Madison is, of course, home to a really diverse group of American Indian people. It’s very much a metropolitan area, so there are different tribal nations represented in the community. The [Madison Metropolitan School District] does offer Indian education programming, and we have a graduate student here in SoHE who works with the Madison school district to really think about curriculum. But how does that funnel specifically to the university? Not as much as I feel like it should or could. A lot of it depends on how many folks from the Madison area come to Madison or the University of Wisconsin for school, where it might seem a little bit more accessible, but a lot of our community events hosted by the university, or American Indian Studies in particular, are generally open to the public. But I don’t think we see as much public come to these community events as we would like.

What work is still left to be done in improving relationships between the university and Wisconsin’s First Nations?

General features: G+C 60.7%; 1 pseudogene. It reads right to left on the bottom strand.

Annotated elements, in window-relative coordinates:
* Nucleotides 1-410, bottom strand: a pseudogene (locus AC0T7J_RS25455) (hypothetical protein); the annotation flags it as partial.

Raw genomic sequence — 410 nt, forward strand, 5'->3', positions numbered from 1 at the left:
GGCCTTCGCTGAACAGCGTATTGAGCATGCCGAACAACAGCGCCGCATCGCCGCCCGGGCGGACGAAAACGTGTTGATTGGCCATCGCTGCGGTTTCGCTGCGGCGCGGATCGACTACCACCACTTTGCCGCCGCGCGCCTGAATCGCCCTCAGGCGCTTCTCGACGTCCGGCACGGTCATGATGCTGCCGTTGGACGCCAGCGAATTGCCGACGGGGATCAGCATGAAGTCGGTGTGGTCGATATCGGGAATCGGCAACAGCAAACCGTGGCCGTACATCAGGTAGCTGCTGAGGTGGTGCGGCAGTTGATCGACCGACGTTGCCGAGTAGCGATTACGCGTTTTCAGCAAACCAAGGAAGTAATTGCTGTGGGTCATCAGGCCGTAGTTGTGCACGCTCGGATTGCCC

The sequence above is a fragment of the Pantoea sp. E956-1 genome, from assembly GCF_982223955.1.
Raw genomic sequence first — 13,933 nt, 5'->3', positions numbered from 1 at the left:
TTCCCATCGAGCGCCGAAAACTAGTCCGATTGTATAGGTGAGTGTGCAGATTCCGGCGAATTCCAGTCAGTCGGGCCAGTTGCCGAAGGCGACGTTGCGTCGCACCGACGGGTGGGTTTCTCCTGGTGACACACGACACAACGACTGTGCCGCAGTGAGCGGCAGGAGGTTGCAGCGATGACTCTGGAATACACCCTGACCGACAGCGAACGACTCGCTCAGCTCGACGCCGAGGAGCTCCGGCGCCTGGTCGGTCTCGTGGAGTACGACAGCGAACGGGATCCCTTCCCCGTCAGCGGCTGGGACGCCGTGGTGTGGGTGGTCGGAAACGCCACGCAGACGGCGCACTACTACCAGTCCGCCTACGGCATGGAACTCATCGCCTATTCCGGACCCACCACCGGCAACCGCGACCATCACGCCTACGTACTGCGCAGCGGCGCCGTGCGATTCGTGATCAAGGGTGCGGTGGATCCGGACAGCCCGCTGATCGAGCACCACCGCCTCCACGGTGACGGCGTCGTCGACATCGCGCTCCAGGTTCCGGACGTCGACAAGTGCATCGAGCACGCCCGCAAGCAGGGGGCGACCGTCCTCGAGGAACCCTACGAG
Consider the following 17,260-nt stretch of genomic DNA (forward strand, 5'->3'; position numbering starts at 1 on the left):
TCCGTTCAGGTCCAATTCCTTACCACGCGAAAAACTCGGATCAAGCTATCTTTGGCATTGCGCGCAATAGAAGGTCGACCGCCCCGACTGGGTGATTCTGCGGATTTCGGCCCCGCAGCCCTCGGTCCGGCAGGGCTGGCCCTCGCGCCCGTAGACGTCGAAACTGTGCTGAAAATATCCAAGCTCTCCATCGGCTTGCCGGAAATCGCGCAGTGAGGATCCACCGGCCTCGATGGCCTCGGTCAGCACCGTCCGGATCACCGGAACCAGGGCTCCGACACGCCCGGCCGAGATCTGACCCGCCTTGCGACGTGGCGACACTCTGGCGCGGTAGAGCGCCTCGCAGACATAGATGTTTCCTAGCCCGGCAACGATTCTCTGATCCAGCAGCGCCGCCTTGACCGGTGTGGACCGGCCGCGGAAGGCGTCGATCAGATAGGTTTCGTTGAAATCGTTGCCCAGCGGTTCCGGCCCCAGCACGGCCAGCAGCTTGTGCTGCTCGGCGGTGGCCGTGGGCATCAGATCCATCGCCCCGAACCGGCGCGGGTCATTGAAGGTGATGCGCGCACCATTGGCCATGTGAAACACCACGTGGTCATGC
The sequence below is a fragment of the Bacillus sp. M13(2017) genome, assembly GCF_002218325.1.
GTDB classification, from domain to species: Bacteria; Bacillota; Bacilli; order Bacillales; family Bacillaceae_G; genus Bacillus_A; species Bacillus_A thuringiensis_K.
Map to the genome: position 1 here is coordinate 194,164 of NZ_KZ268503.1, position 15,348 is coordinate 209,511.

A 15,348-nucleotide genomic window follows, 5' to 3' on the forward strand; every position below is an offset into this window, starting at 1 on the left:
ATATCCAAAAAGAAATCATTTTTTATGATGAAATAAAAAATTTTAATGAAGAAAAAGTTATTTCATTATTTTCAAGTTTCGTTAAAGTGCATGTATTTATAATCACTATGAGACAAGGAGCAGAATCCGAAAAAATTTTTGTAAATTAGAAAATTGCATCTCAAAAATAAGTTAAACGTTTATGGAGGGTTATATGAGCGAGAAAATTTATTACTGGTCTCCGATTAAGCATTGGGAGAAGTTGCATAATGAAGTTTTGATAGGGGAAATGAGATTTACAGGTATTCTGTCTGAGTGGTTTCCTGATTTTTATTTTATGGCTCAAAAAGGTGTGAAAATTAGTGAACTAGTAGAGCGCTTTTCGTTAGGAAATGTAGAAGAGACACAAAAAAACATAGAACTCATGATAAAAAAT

I do think the university has been doing a really good job in recent years building those relationships and recognizing where there’s work to be done. Obviously this is a never-ending practice — continuing to support and nurture those relationships more long-term. The intro class that I teach is an ethnic studies requirement, and something that I continuously grapple with is [that] most of the students are going to take this one three-credit class their freshman year and then completely move on. So how do we incorporate this information more broadly across campus? Why aren’t more departments and programs talking about indigeneity and people of color in these really important social issues? [We should be] incorporating really important societal knowledge just more broadly, a little bit everywhere.